I appreciated here how Wolfman and Perez challenge cultural relativism. Sure, killing your enemies is forbidden in Gotham City, but that's not necessarily the case on Starfire's warrior planet of Tamaran. Similarly, what stands in the course of catching super-villains isn't necessarily the case for soldiers drafted into a full-fledged war. The writers contract the Titans' attempt to hold on to their morality with the increasing violence of the district attorney Adrian Chase, just one of many intricate plotlines being weaved together in these pages.

Another storyline that comes to fruition is Robin admitting his affection for Starfire. Perhaps Nightwing and Starfire have been such a constant in the DC Universe since I've been reading comics that the start of their relationship never occurred to me. Over the first two years of New Teen Titans, without too much melodrama, Wolfman and Perez portrayed a Starfire who might love Robin if not for her own naivete, and a Robin who might love Starfire if not for his inherit distrustfulness, and very slowly brought the two characters together.

We see now the importance even of Starfire's relationship with Franklin Crandell way back in volume two, turning the Robin/Starfire romance "off" for an issue without making a big deal of it having been "on." The page of Cyborg and Kid Flash discussing Robin and Starfire's relationship as the team returns from space reinforces how important this change is to the team. Once again, this fourth volume suggests so much to come in the future; it must have been terribly, terribly exciting to read these issues as published.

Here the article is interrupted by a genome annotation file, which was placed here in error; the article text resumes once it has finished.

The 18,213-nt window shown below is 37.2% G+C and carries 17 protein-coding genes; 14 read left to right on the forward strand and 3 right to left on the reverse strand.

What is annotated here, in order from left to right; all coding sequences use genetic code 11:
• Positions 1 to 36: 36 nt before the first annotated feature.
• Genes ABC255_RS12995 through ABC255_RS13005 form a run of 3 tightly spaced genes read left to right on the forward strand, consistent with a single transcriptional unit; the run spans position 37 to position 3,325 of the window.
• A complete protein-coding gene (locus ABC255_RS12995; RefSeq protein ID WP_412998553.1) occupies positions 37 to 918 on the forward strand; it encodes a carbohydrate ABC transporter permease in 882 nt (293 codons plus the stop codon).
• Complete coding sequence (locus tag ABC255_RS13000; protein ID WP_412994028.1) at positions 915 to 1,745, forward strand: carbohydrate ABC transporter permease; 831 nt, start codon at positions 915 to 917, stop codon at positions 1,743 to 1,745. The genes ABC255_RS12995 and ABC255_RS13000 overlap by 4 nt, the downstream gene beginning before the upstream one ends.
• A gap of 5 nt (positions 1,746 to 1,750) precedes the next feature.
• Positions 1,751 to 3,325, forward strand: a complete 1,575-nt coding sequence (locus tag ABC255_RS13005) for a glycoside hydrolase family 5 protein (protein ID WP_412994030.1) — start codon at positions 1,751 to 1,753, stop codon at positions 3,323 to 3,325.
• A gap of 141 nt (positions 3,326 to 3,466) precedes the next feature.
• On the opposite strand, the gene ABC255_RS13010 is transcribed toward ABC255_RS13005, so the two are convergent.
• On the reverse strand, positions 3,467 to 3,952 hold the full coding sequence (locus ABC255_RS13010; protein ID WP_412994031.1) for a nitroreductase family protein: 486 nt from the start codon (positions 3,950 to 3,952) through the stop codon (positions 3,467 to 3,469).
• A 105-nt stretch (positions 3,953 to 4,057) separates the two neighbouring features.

I noted in this volume a shift in the public's perception of the Titans, caused mainly by Brother Blood's machinations. I remarked in an earlier review how amazing it was that no one distrusted these Teen Titans solely because of their age, as would be standard with any current teen group; here, that very mistrust begins to come to light. It suggests the end of a more innocent era for the "new" Teen Titans, carrying over from when they were just the Teen Titans proper; surely, once Terra comes on the scene, the innocence of teen groups will be ruined but good.